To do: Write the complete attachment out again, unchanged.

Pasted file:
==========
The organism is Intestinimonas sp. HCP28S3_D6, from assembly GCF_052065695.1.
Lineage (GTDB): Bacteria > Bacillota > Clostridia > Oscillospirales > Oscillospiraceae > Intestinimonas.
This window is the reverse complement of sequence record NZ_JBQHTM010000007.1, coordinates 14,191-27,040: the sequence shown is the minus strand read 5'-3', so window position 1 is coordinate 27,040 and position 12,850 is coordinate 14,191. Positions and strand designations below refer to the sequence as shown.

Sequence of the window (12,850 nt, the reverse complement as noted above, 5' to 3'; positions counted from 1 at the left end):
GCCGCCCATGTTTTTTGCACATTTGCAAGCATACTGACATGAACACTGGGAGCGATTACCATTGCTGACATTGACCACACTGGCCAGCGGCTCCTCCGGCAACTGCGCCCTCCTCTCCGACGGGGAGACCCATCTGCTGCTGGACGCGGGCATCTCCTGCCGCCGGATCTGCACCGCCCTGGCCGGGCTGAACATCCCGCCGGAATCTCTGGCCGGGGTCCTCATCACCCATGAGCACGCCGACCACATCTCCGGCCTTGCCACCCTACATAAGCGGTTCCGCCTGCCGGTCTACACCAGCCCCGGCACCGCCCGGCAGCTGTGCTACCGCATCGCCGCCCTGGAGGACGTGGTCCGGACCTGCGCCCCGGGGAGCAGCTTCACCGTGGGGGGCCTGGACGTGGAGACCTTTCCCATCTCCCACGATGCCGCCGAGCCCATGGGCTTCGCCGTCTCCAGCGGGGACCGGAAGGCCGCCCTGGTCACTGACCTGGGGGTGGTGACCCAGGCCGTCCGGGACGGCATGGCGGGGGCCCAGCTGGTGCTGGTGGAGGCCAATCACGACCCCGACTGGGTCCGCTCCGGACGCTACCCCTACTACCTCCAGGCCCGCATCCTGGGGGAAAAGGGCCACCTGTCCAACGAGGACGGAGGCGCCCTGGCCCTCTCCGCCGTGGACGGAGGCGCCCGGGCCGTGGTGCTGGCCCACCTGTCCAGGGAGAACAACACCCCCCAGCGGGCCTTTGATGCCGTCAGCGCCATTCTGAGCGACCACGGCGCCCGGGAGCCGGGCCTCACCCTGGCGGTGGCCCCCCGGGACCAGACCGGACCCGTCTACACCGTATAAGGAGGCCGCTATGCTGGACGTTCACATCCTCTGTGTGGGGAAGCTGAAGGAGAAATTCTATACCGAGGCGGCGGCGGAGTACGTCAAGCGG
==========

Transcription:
The organism is Intestinimonas sp. HCP28S3_D6, from assembly GCF_052065695.1.
Lineage (GTDB): Bacteria > Bacillota > Clostridia > Oscillospirales > Oscillospiraceae > Intestinimonas.
This window is the reverse complement of sequence record NZ_JBQHTM010000007.1, coordinates 14,191-27,040: the sequence shown is the minus strand read 5'-3', so window position 1 is coordinate 27,040 and position 12,850 is coordinate 14,191. Positions and strand designations below refer to the sequence as shown.

Sequence of the window (12,850 nt, the reverse complement as noted above, 5' to 3'; positions counted from 1 at the left end):
GCCGCCCATGTTTTTTGCACATTTGCAAGCATACTGACATGAACACTGGGAGCGATTACCATTGCTGACATTGACCACACTGGCCAGCGGCTCCTCCGGCAACTGCGCCCTCCTCTCCGACGGGGAGACCCATCTGCTGCTGGACGCGGGCATCTCCTGCCGCCGGATCTGCACCGCCCTGGCCGGGCTGAACATCCCGCCGGAATCTCTGGCCGGGGTCCTCATCACCCATGAGCACGCCGACCACATCTCCGGCCTTGCCACCCTACATAAGCGGTTCCGCCTGCCGGTCTACACCAGCCCCGGCACCGCCCGGCAGCTGTGCTACCGCATCGCCGCCCTGGAGGACGTGGTCCGGACCTGCGCCCCGGGGAGCAGCTTCACCGTGGGGGGCCTGGACGTGGAGACCTTTCCCATCTCCCACGATGCCGCCGAGCCCATGGGCTTCGCCGTCTCCAGCGGGGACCGGAAGGCCGCCCTGGTCACTGACCTGGGGGTGGTGACCCAGGCCGTCCGGGACGGCATGGCGGGGGCCCAGCTGGTGCTGGTGGAGGCCAATCACGACCCCGACTGGGTCCGCTCCGGACGCTACCCCTACTACCTCCAGGCCCGCATCCTGGGGGAAAAGGGCCACCTGTCCAACGAGGACGGAGGCGCCCTGGCCCTCTCCGCCGTGGACGGAGGCGCCCGGGCCGTGGTGCTGGCCCACCTGTCCAGGGAGAACAACACCCCCCAGCGGGCCTTTGATGCCGTCAGCGCCATTCTGAGCGACCACGGCGCCCGGGAGCCGGGCCTCACCCTGGCGGTGGCCCCCCGGGACCAGACCGGACCCGTCTACACCGTATAAGGAGGCCGCTATGCTGGACGTTCACATCCTCTGTGTGGGGAAGCTGAAGGAGAAATTCTATACCGAGGCGGCGGCGGAGTACGTCAAGCGG